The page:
We are taught from childhood that we must achieve a goal— that we need to measure up to an external standard, and that we need to perform competently. We are also taught that failure is unacceptable—losing is of no value. However, even if we have been fortunate to be a “winner” in life, as time goes on we may not be capable of maintaining this attitude. Many of us experience a “fall from the heights” through the process of aging or other changes that we experience. At this point, we need to learn to fail, to lose. This means that you give yourself permission to not get something right the first time—or not at all. With this attitude you can feel free to try something new—to just go for it. With practice, you may find that this approach will help you discover new Pathways to Stillness. (Read more in my book).
It is perhaps an odd feature of being human that we live both in clock time and in the timeless present. This means that within all the changes and dramas that continously swirl—inside us and around us—there is a place of rest and stillness. This stillness cannot be understood or explained through language, which can only act as a signpost pointing to something that can only be experienced—in this way stillness is no-thing. If you can embrace even a little of this experience by finding your own pathway to stillness, you will come to learn a third way to deal with life—beyond fight and flight. You may learn to observe and follow—a way that will bring less stress and suffering and more peace to your life.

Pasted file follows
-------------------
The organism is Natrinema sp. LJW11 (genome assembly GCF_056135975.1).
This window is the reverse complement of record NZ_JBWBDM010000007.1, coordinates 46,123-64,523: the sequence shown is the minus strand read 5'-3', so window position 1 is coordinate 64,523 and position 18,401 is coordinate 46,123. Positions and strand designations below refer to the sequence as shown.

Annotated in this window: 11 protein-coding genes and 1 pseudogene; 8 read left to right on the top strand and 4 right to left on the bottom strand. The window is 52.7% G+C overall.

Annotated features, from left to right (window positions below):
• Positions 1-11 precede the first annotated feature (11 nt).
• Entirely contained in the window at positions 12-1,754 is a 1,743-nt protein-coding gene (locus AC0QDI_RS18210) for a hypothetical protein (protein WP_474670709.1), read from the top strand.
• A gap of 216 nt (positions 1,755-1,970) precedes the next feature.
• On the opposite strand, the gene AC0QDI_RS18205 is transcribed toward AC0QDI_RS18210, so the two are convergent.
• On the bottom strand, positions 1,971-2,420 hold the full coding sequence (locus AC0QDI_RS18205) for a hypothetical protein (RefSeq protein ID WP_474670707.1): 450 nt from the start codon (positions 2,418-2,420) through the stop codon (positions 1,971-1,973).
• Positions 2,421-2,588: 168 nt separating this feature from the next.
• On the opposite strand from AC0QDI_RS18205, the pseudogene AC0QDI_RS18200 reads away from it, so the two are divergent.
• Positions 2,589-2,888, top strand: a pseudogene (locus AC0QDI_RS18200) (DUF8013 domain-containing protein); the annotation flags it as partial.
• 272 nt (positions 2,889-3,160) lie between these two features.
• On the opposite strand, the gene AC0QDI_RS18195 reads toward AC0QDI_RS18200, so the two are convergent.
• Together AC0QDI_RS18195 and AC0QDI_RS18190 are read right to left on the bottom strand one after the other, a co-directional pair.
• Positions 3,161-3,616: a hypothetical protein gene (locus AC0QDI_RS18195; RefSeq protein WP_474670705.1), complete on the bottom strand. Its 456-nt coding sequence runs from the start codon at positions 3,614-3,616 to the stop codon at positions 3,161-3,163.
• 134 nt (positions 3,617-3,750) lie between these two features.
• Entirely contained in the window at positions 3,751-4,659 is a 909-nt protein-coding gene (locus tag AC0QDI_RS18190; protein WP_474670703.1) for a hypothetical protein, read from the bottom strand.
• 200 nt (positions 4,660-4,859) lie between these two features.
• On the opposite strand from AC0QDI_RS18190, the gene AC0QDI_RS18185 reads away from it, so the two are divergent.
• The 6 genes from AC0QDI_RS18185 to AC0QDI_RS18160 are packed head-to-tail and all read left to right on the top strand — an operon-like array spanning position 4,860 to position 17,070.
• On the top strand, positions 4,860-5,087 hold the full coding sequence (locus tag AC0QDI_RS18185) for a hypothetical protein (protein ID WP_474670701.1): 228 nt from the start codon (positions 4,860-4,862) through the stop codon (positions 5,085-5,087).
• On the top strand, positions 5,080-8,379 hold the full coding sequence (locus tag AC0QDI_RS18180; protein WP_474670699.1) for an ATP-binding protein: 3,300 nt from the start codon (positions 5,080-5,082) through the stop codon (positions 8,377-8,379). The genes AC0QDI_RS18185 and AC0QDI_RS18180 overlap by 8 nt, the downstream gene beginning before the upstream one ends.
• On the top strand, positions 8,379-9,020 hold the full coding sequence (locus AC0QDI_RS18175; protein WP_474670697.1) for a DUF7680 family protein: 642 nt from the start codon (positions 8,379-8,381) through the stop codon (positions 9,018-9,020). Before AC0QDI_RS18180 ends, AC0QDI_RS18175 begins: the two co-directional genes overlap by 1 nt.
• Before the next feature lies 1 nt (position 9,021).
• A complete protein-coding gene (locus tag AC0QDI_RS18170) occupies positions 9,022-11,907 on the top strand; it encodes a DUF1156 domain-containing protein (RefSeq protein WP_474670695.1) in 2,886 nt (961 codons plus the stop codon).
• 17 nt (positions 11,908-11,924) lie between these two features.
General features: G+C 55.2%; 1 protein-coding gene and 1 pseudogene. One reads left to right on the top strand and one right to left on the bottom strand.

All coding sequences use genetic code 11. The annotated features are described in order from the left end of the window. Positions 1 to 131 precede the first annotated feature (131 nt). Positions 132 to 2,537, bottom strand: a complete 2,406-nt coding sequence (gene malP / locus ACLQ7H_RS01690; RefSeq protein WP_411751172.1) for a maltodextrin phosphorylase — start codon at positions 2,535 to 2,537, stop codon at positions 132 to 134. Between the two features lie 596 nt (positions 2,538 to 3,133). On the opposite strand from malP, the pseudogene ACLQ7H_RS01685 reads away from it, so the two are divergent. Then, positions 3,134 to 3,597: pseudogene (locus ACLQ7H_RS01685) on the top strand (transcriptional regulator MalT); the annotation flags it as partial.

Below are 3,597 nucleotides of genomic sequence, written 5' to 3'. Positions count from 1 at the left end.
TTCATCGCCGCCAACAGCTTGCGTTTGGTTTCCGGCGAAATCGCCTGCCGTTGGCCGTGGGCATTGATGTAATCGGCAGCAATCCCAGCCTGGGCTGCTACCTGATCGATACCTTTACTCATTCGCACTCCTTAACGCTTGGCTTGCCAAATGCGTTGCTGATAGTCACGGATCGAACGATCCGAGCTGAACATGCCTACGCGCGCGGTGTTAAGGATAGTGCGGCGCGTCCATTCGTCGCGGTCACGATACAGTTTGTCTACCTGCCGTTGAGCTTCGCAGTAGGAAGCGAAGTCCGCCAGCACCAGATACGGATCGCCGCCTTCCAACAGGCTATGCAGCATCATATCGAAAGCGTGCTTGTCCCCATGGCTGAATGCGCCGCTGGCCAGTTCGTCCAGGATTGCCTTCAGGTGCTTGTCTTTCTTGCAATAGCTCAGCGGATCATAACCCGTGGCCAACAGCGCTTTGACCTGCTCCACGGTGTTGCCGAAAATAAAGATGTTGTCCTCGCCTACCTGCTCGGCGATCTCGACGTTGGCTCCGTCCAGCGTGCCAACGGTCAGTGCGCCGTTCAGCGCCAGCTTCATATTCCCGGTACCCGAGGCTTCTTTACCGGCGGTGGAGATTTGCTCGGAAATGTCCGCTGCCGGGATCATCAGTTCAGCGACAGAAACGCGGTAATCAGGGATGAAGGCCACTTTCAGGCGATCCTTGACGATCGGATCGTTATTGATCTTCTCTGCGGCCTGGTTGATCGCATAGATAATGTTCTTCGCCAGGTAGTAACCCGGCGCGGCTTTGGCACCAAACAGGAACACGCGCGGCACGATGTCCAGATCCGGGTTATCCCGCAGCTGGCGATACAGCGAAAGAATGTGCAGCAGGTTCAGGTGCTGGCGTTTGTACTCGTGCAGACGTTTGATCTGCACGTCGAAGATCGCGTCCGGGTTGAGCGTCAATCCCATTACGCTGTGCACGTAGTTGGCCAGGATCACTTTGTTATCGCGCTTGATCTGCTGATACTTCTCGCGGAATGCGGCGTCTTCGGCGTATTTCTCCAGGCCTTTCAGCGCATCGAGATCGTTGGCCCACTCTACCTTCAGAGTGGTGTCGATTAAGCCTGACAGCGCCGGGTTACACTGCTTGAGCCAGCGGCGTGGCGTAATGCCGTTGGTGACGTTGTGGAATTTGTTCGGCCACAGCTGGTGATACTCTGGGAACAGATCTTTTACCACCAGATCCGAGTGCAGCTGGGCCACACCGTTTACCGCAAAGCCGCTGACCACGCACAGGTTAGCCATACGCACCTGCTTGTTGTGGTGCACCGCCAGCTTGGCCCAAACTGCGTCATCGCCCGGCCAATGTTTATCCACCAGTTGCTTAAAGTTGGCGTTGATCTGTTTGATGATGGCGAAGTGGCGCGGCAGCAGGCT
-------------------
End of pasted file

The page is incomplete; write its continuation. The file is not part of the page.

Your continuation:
Pathways to Stillness Blog
My Blog is about how you can discover your own Pathways to Stillness, and why that is so valuable to your life. We will explore what it means to lose and regain our sense of “our story” in the midst and aftermath of loss—negative beliefs about aging and how we can make them more positive, and the many benefits reaped by creating a refuge of stillness within.